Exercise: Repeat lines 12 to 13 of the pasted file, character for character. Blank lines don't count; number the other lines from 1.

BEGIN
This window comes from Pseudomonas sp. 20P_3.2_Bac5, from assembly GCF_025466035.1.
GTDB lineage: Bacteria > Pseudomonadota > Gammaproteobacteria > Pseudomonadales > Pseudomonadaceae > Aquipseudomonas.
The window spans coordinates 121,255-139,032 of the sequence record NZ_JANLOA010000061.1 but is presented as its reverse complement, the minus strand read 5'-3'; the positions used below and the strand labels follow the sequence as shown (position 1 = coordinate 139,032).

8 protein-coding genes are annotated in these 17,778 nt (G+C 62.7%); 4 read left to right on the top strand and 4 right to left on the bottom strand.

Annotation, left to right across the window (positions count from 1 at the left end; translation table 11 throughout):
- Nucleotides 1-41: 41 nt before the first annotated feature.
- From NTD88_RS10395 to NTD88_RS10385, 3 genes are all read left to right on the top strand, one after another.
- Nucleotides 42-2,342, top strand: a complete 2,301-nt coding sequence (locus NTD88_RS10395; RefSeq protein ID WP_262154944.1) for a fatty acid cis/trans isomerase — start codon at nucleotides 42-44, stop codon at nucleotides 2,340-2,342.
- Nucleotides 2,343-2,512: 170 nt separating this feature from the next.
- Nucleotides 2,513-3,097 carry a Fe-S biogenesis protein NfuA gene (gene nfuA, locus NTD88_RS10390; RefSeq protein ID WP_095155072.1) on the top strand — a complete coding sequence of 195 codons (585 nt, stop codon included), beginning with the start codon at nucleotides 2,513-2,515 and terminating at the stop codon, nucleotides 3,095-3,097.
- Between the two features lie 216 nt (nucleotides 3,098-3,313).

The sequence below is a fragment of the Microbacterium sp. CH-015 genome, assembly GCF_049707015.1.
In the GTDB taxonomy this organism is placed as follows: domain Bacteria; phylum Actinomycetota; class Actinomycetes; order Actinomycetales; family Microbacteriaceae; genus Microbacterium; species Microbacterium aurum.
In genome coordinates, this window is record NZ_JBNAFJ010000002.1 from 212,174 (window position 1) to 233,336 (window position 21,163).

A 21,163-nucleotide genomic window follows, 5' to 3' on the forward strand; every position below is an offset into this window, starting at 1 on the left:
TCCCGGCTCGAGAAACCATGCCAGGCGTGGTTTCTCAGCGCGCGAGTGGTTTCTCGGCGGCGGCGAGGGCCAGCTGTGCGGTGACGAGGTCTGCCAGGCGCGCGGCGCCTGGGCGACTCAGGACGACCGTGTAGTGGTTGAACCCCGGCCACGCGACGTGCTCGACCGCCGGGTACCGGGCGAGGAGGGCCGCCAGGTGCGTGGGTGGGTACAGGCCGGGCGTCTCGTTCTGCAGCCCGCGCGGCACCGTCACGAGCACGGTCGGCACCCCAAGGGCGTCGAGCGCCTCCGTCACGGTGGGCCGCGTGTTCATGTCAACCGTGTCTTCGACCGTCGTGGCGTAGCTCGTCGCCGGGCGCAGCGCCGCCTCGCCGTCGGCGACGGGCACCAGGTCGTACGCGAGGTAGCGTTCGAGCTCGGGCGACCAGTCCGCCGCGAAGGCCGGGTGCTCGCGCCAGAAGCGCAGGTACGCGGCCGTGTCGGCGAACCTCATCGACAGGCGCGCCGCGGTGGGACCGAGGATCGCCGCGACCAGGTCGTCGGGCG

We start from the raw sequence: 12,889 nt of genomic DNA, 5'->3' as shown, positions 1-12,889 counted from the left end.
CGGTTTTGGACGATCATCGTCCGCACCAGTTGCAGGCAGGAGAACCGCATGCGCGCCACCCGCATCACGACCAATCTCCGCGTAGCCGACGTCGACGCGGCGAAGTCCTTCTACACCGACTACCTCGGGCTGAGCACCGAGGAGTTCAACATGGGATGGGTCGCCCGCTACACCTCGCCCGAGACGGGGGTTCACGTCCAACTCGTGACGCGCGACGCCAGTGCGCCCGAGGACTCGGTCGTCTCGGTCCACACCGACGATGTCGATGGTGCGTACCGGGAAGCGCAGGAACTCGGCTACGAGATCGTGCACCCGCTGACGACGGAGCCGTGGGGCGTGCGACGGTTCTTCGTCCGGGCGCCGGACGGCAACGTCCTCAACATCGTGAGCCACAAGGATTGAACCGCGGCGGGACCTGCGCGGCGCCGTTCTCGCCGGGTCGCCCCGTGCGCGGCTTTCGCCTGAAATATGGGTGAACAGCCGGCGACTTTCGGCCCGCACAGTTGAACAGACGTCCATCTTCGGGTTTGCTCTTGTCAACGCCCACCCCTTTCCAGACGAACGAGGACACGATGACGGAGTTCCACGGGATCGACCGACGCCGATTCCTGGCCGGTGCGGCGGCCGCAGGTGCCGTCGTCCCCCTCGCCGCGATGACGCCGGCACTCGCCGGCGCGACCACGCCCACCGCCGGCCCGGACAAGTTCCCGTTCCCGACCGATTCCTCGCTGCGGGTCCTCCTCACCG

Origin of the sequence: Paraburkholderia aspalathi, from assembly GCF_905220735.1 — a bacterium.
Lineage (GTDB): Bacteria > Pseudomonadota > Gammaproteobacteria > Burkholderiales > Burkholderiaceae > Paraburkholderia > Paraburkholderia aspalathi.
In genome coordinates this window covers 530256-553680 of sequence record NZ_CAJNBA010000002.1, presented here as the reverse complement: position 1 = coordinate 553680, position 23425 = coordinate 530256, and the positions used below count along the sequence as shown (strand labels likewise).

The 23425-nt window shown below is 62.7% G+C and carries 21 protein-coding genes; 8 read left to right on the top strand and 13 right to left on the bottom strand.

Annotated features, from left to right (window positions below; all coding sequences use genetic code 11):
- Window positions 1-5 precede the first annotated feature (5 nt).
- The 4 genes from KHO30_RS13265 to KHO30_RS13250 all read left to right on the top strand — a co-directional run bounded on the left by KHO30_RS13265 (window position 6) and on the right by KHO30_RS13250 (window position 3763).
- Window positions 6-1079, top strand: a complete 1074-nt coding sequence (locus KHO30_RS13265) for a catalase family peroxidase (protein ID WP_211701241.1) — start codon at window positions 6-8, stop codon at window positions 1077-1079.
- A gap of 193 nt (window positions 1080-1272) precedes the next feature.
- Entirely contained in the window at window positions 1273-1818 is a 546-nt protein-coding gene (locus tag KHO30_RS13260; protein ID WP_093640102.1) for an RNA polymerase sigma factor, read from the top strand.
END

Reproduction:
The sequence below is a fragment of the Microbacterium sp. CH-015 genome, assembly GCF_049707015.1.
In the GTDB taxonomy this organism is placed as follows: domain Bacteria; phylum Actinomycetota; class Actinomycetes; order Actinomycetales; family Microbacteriaceae; genus Microbacterium; species Microbacterium aurum.